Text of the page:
HELENA — Montana Democrats brought in one of their national party’s rising stars to headline their annual dinner, but the hundreds who gathered Saturday wanted to hear more from one of their own: musician Rob Quist, who must convince fellow Democrats that he can win the state’s only congressional seat and help national Democrats push back against the Republican tide.
He will have to prevail in the May 25 special election against Republican Greg Gianforte, a Bozeman entrepreneur and former gubernatorial candidate with deep pockets and a determination to win public office.
“This House seat should not be his consolation prize,” Quist said of his Republican opponent, in a speech meant to energize the 1,200 Democrats from across the expansive state meeting for the Mansfield Metcalf Celebration at the Lewis and Clark County fairgrounds.
To win votes, Quist has been traveling the state just as he did while touring with his musical group, the Mission Mountain Wood Band.
“We know that Montanans talking to Montanans is what will determine this election,” Quist said in his address.
In his address, he railed against the Republican plan that would dismantle key elements of the Affordable Care Act.
“The right to a healthy and productive life should not bankrupt families,” he said. “I understand personally what it’s like to worry about mounting health care bills.”
A Gianforte spokesman called Quist out of touch with the values of Montanans.
“Montanans want a strong voice in Congress who will stand up for the Second Amendment, enforce our immigration laws, and provide the military with the resources they need to defeat ISIS,” said the spokesman, Shane Scanlon. “That’s why Greg Gianforte’s message is resonating with Montanans, because they know he will always be on Montana’s side.”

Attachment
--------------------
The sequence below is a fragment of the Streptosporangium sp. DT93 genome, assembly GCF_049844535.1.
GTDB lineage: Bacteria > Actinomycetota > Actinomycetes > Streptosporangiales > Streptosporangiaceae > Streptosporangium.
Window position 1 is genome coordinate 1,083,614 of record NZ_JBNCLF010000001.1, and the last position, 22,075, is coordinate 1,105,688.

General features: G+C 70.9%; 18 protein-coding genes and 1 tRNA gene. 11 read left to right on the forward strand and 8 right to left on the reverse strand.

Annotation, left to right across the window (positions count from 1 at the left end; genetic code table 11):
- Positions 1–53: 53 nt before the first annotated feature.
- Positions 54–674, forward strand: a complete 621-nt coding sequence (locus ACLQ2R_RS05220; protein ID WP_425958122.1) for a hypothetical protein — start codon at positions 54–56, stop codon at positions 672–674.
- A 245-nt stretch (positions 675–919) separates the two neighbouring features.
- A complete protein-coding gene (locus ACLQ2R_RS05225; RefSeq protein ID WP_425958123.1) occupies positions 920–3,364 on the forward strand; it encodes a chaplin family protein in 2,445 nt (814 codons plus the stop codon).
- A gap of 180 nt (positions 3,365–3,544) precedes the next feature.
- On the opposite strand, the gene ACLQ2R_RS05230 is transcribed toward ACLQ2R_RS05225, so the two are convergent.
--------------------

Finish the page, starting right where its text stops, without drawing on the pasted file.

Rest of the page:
Quist, running for his first political office, beat two experienced legislators and several others to win the right to represent his party in an election to fill the seat vacated by now-Interior Secretary Ryan Zinke.
While Quist is trying to energize his base, the night’s keynote speaker, Sen. Cory Booker of New Jersey, is helping the party capitalize on the growing distress among Democrats over Republican control of the White House and both chambers of Congress.
“We are the party of we, not the party of me … the party of inclusion,” said Booker, adding that the party should not be overly fixated on President Donald Trump, but should instead focused on the party’s core values.
“It’s not about Republicans,” he said. “It’s about us.”
Booker is a first-term Democrat and is already being spoken about by some as a future presidential contender.
Montana’s May balloting and another special congressional election in Kansas next month are among the first tests for national Democrats. Outside campaign analysts consider the contests safely Republican, and Quist has scant time to dispel that thinking.
Sen. Jon Tester dismissed the notion that the Montana race would be a referendum on national Democrats.
In his speech, Tester urged the crowd to rally behind Quist. He then reminded supporters that he has his own re-election next year.
It remains to be seen how much national organizations, including the Democratic Congressional Campaign Committee, will invest in Montana’s congressional race. Quist acknowledged that the calculation will depend on whether he can convince party leaders that he can mount a serious campaign.
Rank-and-file Democrats wonder, too.
“There’s only a small amount of time, and I don’t know if he can do it and how much he has,” said Macrae Peeples from Missoula.
The Congressional Leadership Fund, an outside group seeking to keep Republican control of the U.S. House, has already begun bombarding the television airwaves to help Gianforte tamp down Quist’s chances of turning the race into a competitive one.
“I will meet him anytime and anyplace, and we’ll see who’s out of tune with Montana Politics,” Quist said in an interview.
Quist said he’s raised at least $350,000 and that contributions continue to pour in.